authors

A Quote by Stephen L. Richards on achievement, alienation, authors, certainty, constitution, daughters, divinity, eternity, exercise, fatherhood, fighting, gifts, god, good, history, independence, laws, liberty, men, nobility, principles, slavery, sons,

I have read and heard a good many statements by eminent writers and speakers to the effect that our liberty of which we are justly proud is an achievement, and not a gift. In the sense that it had to be worked for, fought for, and preserved with vigilance these statements are true. But let it never be forgotten that our concept of liberty is a gift. No human is the author of that concept. Many great men have so recognized it as did Thomas Jefferson when he wrote the Declaration of Independence and declared that "men are endowed with certain inalienable rights." Why are these rights inalienable? Because men did not create the right to liberty! In the exercise of his free agency he may surrender his privileges, and his property, and he may become the slave of others or of the state, but his free agency is as native to him as the air he breathes. It is part and parcel of his eternal constitution, and Jefferson was "righter than I think he himself knew" when he declared it an endowment which cannot be alienated. The message which we bear affirms that God is the Author of our inalienable liberty; that men, all men are of noble lineage, sons and daughters of the Eternal Father; and that liberty is their birthright. I thank God that . . . noble men were blessed with this lofty concept of man's inherent right to liberty and that they were prompted to incorporate these divine principles in the organic law and history of our favored land.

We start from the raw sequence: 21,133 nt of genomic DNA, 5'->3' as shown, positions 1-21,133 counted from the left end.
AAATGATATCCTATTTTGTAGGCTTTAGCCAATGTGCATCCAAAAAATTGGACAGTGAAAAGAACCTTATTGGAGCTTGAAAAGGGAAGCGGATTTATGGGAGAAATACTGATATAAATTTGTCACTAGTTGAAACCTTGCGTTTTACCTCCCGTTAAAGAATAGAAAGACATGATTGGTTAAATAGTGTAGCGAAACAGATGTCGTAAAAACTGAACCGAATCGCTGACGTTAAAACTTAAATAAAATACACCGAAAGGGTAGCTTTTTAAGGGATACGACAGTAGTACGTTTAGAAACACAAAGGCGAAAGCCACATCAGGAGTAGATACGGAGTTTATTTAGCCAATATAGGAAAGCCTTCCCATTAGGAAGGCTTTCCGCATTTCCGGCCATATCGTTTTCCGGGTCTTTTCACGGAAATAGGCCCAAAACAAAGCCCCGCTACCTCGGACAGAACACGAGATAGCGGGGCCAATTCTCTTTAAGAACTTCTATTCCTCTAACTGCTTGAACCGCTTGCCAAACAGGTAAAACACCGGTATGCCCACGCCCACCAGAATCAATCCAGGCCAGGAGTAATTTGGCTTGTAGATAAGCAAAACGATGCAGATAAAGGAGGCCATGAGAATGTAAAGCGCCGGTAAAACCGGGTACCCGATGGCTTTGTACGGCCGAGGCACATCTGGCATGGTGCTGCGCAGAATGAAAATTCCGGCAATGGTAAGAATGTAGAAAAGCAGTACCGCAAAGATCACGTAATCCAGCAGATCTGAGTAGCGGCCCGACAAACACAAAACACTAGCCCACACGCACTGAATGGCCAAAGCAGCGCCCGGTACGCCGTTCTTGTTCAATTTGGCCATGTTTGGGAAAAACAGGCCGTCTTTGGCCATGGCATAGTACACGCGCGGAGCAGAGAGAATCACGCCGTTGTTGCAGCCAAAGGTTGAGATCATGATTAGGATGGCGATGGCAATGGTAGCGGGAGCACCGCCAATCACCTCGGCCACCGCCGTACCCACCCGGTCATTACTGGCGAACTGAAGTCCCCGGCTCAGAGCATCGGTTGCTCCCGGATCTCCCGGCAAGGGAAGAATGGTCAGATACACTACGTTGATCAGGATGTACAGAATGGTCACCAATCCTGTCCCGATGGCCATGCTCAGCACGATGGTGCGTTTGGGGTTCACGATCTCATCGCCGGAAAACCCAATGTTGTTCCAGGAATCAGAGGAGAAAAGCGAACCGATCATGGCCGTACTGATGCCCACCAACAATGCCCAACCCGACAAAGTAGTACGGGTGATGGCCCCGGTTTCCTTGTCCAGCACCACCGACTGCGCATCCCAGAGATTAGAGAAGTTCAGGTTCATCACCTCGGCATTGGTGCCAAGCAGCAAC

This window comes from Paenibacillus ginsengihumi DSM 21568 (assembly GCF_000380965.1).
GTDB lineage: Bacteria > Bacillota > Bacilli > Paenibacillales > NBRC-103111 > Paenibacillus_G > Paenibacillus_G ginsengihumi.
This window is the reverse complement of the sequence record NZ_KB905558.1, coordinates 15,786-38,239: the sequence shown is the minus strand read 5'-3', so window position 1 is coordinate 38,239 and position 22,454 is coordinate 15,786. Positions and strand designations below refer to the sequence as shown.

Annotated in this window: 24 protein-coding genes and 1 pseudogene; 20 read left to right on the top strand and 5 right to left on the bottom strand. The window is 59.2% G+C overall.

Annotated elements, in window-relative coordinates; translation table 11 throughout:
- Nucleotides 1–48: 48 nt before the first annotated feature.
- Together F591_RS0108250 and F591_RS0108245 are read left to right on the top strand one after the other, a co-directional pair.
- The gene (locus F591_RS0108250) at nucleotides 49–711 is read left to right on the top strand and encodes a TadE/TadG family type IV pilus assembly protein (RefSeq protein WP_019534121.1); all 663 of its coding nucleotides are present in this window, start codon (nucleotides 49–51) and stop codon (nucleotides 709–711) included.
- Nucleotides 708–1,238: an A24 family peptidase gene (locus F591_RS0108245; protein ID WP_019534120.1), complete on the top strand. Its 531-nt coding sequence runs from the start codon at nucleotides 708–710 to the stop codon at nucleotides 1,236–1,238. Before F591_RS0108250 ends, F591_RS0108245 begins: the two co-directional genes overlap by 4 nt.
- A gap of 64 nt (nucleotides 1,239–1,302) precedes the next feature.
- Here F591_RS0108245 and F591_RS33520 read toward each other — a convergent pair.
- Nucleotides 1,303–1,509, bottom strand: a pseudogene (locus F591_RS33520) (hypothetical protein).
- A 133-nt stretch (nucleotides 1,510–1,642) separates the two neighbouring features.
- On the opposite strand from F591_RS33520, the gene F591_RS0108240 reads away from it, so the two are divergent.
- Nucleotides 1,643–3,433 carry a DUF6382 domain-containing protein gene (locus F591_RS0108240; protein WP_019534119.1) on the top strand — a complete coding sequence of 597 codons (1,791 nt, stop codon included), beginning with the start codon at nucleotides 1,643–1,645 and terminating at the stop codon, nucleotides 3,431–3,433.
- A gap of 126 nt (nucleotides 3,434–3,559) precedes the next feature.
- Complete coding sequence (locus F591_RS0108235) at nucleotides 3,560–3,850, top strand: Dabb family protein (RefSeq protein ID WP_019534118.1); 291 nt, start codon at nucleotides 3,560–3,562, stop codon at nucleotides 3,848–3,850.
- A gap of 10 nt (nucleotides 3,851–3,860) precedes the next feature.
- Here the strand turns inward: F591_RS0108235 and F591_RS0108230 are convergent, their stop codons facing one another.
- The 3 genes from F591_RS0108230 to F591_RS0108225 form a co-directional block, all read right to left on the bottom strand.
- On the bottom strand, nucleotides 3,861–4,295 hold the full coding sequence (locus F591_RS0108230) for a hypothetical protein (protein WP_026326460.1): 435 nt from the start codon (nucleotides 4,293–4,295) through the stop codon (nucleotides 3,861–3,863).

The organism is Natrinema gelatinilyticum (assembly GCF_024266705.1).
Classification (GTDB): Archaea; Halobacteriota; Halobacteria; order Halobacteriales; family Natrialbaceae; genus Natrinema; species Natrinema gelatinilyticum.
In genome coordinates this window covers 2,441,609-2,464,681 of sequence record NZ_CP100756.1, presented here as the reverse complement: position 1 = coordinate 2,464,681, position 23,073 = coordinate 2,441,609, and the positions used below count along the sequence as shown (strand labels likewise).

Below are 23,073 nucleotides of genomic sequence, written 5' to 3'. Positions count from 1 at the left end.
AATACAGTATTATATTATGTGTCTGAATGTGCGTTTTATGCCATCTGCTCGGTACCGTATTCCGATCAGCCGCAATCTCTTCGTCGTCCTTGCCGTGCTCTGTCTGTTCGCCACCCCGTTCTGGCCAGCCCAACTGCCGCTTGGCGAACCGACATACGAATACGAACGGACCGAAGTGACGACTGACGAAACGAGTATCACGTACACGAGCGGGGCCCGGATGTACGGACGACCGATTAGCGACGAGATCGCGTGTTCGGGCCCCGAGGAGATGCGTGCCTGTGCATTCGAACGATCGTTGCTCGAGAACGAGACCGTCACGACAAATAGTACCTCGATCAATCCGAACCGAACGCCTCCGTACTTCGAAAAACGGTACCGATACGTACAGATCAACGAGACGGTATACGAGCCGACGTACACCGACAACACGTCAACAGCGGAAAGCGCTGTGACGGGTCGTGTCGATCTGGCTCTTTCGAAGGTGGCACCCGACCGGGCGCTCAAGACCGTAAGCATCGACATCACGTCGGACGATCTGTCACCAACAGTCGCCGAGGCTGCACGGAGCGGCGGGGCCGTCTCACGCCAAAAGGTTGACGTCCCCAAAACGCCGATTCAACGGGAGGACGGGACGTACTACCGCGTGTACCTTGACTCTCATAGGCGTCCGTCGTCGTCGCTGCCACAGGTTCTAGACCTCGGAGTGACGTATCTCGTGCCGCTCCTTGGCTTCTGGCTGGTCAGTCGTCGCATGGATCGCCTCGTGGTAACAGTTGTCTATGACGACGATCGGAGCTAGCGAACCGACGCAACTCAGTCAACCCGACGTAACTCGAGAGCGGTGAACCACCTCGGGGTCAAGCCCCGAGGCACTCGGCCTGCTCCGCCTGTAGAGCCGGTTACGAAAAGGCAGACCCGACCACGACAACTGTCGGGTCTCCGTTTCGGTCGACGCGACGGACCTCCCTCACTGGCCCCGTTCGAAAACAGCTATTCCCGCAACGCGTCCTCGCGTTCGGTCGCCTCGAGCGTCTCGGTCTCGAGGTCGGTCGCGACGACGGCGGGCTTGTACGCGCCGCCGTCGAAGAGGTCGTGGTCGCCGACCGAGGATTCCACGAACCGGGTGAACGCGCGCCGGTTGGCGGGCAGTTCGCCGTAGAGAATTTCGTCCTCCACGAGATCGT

Stephen L. Richards (1879 - 1959)

Source: Ensign, November 1947.

Contributed by: Zaady

A Quote by Sir Thomas Browne on authors

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Not pickt from the leaves of any author, but bred amongst the weeds and tares of mine own brain.

Sir Thomas Browne (1605 - 1682)

Source: Religio Medici

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A Quote by Sir James Matthew Barrie on authors, certainty, execution, and good

Times have changed since a certain author was executed for murdering his publisher. They say that when the author was on the scaffold he said good-bye to the minister and to the reporters, and then he saw some publishers sitting in the front row below, and to them he did not say good-bye. He said instead, "I'll see you again."

Sir James Matthew Barrie (1860 - 1937)

Contributed by: Zaady

A Quote by Sir Isaac Newton on authors, laws, mathematics, and nature

The latest authors, like the most ancient, strove to subordinate the phenomena of nature to the laws of mathematics.

Sir Isaac Newton (1642 - 1727)

Contributed by: Zaady

A Quote by Simone Weil on art, authors, and work

A work of art has an author and yet, when it is perfect, it has something which is anonymous about it.

Simone Weil (1909 - 1943)

Contributed by: Zaady

A Quote by Lucius Annaeus Seneca on authors and good

I shall never be ashamed of citing a bad author if the line is good.

Seneca (4 BC - 65 AD)

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A Quote by Samuel Taylor Coleridge on authors, country, good, and heart

Why are not more gems from our great authors scattered over the country . . . .Let every bookworm, when in any fragrant, scarce, old tome he discovers a sentence, a story, an illustration, that does his heart good, hasten to give it.

Samuel Taylor Coleridge (1772 - 1834)

Contributed by: Zaady

A Quote by Samuel Smiles on authors and time

Time is of no account with great thoughts. They are as fresh today as when they first passed through their author's minds, ages ago.

Samuel Smiles (1812 - 1904)

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A Quote by Dr. Samuel Johnson on acting, authors, nature, and stupidity

Sherry is dull, naturally dull; but it must have taken him a great deal of pains to become what we now see him. Such an access of stupidity, sir, is not in Nature. Of Thomas Sheridan (1719-1788), actor, lecturer, and author:

Samuel Johnson (1709 - 1784)

Source: Life of Johnson (Boswell). Vol. ii. Chap. ix.

Contributed by: Zaady

A Quote by Dr. Samuel Johnson on abuse, authors, danger, service, and silence

Abuse is often of service. There is nothing so dangerous to an author as silence. His name, like the shuttlecock, must be beat backward and forward, or it falls to the ground.

Samuel Johnson (1709 - 1784)

Contributed by: Zaady

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